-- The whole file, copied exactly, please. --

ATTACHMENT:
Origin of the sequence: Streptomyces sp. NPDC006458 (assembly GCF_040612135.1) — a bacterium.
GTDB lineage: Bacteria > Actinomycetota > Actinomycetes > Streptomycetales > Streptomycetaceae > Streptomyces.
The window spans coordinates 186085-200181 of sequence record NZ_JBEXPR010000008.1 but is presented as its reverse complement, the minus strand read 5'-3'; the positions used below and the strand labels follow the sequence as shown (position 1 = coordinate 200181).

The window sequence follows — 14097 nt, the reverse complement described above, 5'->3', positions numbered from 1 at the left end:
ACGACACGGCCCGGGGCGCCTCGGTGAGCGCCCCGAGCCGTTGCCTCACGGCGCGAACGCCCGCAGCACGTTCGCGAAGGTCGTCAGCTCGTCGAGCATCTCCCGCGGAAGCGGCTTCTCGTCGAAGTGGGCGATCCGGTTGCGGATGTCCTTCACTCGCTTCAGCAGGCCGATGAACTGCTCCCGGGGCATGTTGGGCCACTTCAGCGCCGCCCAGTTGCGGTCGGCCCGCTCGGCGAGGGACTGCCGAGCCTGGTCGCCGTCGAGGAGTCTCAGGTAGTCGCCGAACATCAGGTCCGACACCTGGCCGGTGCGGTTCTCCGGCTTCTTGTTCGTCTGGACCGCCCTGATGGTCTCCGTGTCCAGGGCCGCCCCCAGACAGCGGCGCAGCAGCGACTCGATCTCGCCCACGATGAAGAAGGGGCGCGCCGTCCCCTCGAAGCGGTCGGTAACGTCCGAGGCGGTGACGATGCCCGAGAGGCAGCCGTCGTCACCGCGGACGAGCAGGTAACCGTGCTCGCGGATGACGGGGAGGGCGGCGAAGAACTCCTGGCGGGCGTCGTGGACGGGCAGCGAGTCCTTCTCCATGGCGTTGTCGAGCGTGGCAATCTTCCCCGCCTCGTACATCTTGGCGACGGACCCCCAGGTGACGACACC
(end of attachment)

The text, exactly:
Origin of the sequence: Streptomyces sp. NPDC006458 (assembly GCF_040612135.1) — a bacterium.
GTDB lineage: Bacteria > Actinomycetota > Actinomycetes > Streptomycetales > Streptomycetaceae > Streptomyces.
The window spans coordinates 186085-200181 of sequence record NZ_JBEXPR010000008.1 but is presented as its reverse complement, the minus strand read 5'-3'; the positions used below and the strand labels follow the sequence as shown (position 1 = coordinate 200181).

The window sequence follows — 14097 nt, the reverse complement described above, 5'->3', positions numbered from 1 at the left end:
ACGACACGGCCCGGGGCGCCTCGGTGAGCGCCCCGAGCCGTTGCCTCACGGCGCGAACGCCCGCAGCACGTTCGCGAAGGTCGTCAGCTCGTCGAGCATCTCCCGCGGAAGCGGCTTCTCGTCGAAGTGGGCGATCCGGTTGCGGATGTCCTTCACTCGCTTCAGCAGGCCGATGAACTGCTCCCGGGGCATGTTGGGCCACTTCAGCGCCGCCCAGTTGCGGTCGGCCCGCTCGGCGAGGGACTGCCGAGCCTGGTCGCCGTCGAGGAGTCTCAGGTAGTCGCCGAACATCAGGTCCGACACCTGGCCGGTGCGGTTCTCCGGCTTCTTGTTCGTCTGGACCGCCCTGATGGTCTCCGTGTCCAGGGCCGCCCCCAGACAGCGGCGCAGCAGCGACTCGATCTCGCCCACGATGAAGAAGGGGCGCGCCGTCCCCTCGAAGCGGTCGGTAACGTCCGAGGCGGTGACGATGCCCGAGAGGCAGCCGTCGTCACCGCGGACGAGCAGGTAACCGTGCTCGCGGATGACGGGGAGGGCGGCGAAGAACTCCTGGCGGGCGTCGTGGACGGGCAGCGAGTCCTTCTCCATGGCGTTGTCGAGCGTGGCAATCTTCCCCGCCTCGTACATCTTGGCGACGGACCCCCAGGTGACGACACC